Arizona City Bars Candidate for Local Office under English-only Law

As “agencies of the state,” the workings of local government are often highly regulated by state law.  In Arizona, a curious state law, A.R.S. 38-201, disqualifies any person from public office, whether at the state or local level, “who is unable to speak, write and read the English language.”  For more on the law, its history, and how it was recently used to exclude a candidate from running for the San Luis city council, see this AP article.

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About pdiller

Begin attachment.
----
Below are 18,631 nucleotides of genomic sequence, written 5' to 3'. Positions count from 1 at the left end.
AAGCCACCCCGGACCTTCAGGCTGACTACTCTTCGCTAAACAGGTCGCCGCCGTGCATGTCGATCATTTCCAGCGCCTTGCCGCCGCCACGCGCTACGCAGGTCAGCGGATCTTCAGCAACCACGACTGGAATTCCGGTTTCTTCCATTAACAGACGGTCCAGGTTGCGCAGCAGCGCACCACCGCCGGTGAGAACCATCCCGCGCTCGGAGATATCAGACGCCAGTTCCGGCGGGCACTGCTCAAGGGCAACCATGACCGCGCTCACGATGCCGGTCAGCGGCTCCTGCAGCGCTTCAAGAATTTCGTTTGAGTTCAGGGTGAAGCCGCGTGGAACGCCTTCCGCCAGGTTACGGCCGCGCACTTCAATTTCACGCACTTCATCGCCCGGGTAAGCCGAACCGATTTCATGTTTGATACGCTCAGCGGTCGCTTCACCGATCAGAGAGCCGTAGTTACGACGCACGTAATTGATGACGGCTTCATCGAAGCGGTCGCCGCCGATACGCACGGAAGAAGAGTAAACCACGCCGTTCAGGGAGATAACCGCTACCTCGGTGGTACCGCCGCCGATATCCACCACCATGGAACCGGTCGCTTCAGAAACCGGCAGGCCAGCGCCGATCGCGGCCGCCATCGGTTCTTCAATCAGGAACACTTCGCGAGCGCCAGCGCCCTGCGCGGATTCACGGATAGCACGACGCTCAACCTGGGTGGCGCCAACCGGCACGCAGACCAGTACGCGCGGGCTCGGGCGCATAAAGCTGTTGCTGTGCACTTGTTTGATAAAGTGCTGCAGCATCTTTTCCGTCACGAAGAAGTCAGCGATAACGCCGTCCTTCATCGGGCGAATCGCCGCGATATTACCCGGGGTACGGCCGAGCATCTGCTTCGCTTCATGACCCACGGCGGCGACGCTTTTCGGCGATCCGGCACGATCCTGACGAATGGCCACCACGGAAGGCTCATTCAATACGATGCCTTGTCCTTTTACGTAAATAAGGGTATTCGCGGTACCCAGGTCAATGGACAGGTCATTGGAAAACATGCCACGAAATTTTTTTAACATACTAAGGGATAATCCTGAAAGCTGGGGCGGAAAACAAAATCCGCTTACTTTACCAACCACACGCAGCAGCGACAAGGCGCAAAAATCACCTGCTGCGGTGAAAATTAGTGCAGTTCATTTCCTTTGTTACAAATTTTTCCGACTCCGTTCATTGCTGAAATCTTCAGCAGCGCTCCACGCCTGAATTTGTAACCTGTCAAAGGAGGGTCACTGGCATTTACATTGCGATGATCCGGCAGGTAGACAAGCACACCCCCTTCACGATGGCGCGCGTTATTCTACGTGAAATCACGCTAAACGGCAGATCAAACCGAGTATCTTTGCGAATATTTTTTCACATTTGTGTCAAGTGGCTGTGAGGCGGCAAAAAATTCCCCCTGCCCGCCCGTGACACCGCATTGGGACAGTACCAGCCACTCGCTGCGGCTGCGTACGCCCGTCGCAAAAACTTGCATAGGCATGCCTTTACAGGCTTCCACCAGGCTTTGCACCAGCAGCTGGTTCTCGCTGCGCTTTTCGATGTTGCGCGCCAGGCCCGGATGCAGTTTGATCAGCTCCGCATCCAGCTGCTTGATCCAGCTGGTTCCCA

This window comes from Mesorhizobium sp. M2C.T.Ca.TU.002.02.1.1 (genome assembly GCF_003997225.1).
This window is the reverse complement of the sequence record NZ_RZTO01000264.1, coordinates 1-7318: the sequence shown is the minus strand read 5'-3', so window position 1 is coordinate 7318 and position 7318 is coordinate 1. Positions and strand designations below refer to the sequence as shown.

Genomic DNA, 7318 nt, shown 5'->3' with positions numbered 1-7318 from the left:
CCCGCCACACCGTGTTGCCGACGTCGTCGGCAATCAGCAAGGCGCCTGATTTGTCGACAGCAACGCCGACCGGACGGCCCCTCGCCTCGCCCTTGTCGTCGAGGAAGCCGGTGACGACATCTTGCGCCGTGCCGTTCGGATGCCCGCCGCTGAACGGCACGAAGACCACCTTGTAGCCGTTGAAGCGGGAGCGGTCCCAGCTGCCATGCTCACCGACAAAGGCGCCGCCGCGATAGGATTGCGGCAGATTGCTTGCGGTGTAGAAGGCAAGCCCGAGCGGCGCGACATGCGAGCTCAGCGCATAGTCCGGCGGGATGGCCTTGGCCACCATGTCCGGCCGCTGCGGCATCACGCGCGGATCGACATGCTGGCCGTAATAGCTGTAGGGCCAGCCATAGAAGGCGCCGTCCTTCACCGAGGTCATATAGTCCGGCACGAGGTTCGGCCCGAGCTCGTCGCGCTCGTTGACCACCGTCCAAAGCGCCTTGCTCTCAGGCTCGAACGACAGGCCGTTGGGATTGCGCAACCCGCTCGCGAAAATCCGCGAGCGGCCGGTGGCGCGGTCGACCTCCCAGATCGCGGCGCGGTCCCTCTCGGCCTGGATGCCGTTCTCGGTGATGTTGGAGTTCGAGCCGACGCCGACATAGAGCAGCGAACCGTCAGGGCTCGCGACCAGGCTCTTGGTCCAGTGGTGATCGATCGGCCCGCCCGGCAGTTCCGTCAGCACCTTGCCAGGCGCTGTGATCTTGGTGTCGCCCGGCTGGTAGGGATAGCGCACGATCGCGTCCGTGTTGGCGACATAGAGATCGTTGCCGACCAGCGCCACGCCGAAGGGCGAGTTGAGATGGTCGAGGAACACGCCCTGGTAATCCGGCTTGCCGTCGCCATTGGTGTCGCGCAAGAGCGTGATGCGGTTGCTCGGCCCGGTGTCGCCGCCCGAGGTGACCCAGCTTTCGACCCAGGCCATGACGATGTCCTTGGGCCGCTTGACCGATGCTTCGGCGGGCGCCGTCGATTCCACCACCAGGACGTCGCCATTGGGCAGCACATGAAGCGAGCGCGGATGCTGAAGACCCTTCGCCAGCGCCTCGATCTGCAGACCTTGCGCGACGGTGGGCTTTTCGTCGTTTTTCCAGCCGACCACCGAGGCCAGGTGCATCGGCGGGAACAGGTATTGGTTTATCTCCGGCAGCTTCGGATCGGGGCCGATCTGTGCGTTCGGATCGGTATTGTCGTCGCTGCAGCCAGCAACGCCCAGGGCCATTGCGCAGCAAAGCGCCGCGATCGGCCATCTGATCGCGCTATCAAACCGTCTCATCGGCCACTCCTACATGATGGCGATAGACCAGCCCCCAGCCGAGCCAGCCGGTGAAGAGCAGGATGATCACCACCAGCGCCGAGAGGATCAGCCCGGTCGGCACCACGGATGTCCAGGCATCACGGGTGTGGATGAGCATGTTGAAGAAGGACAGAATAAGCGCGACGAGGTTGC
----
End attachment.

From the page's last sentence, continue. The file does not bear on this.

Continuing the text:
Paul Diller is an associate professor at Willamette Law whose research focuses on local government, policy innovation, the police power, and related issues of state and federal constitutional law. His scholarly work has appeared in, among other journals, the Stanford Law Review, The University of Chicago Law Review, the Michigan Law Review, and the Georgetown Law Journal. In recent years, Diller has worked on local obesity prevention policy with a leading nonprofit public health organization. Diller graduated from the University of Michigan Law School and the University of Pennsylvania, both magna cum laude. In his spare time, he enjoys baseball, snowboarding, drinking coffee, and spending time with his family.

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